Skin and ear problems are one of the most common reasons dogs and cats are brought to the veterinarian. Skin conditions can be caused by a variety of problems from parasites to food allergies and seasonal allergies. Many pets are plagued with multiple problems occuring at the same time. Recurrent skin and ear problems can be frustrating, time consuming and costly to treat. Proper diagnosis is essential when treating and preventing recurrent skin problems. At Cornerstone Veterinary Clinic, we are committed to helping owners discover the reasons behind their pet’s problems so we can treat them effectively.
Why is my pet so itchy?
How are skin problems diagnosed?
Skin problems can be caused by a variety of things in dogs and cats. In many cases more than one problem may be occuring at the same time. First the doctor will ask for a detailed history including when the skin problem began, how long it has lasted, if the problem has occurred before, what food(s) your pet eats and much more. In order for the doctor to determine what is causing your pet’s condition and how best to treat it, some routine tests may be recommended.
Ear Swab Cytology:
If your pet is experiencing itchy ears, an ear infection may be to blame. In order for the doctor to determine which medication is best suited to treat your pet’s infection, and how long treatment will be required, a sample will be obtained from the ear and examined under a microscope. Common pathogens causing ear infections include:
1. Malasezzia (yeast): purple staining, snowshoe or peanut shaped organisms
2. Cocci (bacteria): small pinkish purple round organisms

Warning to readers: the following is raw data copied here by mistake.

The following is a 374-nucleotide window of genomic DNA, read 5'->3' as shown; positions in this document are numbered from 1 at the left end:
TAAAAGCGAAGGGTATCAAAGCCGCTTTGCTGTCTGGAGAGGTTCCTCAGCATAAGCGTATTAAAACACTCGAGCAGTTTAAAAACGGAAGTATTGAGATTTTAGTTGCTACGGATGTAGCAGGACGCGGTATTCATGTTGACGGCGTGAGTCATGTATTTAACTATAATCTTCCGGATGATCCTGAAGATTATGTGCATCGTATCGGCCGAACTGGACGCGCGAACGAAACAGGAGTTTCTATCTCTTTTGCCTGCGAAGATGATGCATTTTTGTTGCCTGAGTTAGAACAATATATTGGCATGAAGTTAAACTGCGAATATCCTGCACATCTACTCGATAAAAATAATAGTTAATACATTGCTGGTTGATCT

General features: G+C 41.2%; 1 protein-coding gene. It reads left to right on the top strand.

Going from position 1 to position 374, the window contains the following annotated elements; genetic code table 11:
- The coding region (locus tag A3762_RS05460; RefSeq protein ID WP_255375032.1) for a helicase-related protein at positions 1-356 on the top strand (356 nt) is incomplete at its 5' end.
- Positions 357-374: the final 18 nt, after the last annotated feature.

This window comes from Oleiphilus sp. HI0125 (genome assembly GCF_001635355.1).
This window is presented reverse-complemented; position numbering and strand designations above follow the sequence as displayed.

3. Rods (bacteria): pink staining long, straight organisms
4. Ear mites (parasite)
If your pet is experiencing itchy skin or hairloss, the doctor may suspect demodectic or sarcoptic mange as the primary problem. A simple skin scraping evaluated under the microscope will help to diagnose both of these diseases.
Skin cytology helps the doctor determine if your pet has yeast or bacterial skin infections. The doctor will make an impression of an area of the skin with a glass slide and examine it under the microscope. The results will help the doctor decide what type of medication is indicated.
Dogs and cats can be allergic to many of the same things that cause allergies in people. Molds, pollens, dust mites, flea bites, and foods can all cause allergy problems in our pets. However, instead of hayfever symptoms, most pets respond to allergens with itchy skin. If the doctor suspects your pet has a seasonal allergy, or if previous treatments have been unsuccessful, allergy testing may be recommended. Once the doctor has determined what specific things are causing your pet’s allergies, an allergy injection can be formulated to help desensitize your pet or the doctor may recommend ways to avoid exposure to the offending allergens. In many cases, allergies are the underlying cause of many common skin conditions such as chonic ear and skin infections. Treating the underlying allergy is the key to preventing these recurrent problems and keeping your pet healthy.
Once the doctor has determined what may be causing your pet’s skin condition, treatment will begin and appropriate follow-up care will be recommended.